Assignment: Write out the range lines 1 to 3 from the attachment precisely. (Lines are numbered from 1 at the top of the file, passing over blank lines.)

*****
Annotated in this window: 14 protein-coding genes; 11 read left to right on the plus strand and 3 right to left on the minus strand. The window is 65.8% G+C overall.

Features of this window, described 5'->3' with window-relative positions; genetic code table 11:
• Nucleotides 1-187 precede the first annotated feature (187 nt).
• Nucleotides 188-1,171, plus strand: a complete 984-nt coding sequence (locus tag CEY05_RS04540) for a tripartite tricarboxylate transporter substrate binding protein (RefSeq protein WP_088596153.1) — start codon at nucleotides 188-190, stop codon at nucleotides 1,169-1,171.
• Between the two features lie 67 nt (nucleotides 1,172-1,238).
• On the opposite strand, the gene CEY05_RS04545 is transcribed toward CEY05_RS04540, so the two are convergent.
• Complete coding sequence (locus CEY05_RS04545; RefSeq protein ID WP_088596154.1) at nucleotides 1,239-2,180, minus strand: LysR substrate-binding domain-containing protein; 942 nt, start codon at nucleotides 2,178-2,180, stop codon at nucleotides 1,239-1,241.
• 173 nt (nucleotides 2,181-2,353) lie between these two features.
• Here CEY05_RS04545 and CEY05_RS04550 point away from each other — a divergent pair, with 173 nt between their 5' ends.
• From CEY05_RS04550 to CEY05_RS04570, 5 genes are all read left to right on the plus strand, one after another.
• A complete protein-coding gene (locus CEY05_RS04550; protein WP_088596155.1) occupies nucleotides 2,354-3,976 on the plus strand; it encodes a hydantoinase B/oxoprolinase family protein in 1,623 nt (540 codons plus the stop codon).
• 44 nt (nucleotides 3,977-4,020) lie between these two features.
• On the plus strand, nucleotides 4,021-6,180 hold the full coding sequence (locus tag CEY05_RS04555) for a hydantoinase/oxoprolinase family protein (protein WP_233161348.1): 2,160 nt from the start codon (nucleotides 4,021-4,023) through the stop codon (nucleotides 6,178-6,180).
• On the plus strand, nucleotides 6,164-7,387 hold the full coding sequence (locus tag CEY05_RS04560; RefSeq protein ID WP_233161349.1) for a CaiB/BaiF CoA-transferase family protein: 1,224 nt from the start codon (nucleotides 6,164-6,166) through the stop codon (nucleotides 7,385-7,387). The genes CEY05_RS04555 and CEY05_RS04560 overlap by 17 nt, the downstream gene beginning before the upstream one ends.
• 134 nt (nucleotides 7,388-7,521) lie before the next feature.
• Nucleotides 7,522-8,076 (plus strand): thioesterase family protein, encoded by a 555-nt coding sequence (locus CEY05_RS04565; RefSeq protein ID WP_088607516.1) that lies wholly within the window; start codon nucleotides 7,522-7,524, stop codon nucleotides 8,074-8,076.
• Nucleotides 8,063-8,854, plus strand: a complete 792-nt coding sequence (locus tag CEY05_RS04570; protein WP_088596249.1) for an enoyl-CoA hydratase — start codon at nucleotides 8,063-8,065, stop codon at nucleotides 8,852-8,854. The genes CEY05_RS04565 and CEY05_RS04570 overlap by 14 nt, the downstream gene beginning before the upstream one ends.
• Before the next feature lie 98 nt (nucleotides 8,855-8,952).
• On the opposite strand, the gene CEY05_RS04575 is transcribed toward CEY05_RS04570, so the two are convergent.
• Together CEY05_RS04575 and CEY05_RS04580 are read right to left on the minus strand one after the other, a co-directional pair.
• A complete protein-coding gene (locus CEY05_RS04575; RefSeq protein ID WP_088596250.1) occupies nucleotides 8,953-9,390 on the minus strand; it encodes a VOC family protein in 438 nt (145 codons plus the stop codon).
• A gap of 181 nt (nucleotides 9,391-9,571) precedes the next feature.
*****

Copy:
Annotated in this window: 14 protein-coding genes; 11 read left to right on the plus strand and 3 right to left on the minus strand. The window is 65.8% G+C overall.

Features of this window, described 5'->3' with window-relative positions; genetic code table 11:
• Nucleotides 1-187 precede the first annotated feature (187 nt).